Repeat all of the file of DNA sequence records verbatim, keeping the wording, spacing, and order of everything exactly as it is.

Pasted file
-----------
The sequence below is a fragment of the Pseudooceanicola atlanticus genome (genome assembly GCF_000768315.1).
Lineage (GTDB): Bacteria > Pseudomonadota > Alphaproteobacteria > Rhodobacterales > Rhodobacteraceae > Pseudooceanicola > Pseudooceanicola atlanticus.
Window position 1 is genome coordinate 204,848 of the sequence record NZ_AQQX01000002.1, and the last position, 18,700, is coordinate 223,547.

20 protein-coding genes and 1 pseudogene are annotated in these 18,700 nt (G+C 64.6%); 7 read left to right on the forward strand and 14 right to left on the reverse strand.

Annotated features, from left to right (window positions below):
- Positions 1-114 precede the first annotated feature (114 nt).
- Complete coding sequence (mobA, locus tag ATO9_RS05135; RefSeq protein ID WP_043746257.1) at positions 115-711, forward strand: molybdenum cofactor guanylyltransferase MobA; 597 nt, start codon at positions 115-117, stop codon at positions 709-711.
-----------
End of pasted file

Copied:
The sequence below is a fragment of the Pseudooceanicola atlanticus genome (genome assembly GCF_000768315.1).
Lineage (GTDB): Bacteria > Pseudomonadota > Alphaproteobacteria > Rhodobacterales > Rhodobacteraceae > Pseudooceanicola > Pseudooceanicola atlanticus.
Window position 1 is genome coordinate 204,848 of the sequence record NZ_AQQX01000002.1, and the last position, 18,700, is coordinate 223,547.

20 protein-coding genes and 1 pseudogene are annotated in these 18,700 nt (G+C 64.6%); 7 read left to right on the forward strand and 14 right to left on the reverse strand.

Annotated features, from left to right (window positions below):
- Positions 1-114 precede the first annotated feature (114 nt).
- Complete coding sequence (mobA, locus tag ATO9_RS05135; RefSeq protein ID WP_043746257.1) at positions 115-711, forward strand: molybdenum cofactor guanylyltransferase MobA; 597 nt, start codon at positions 115-117, stop codon at positions 709-711.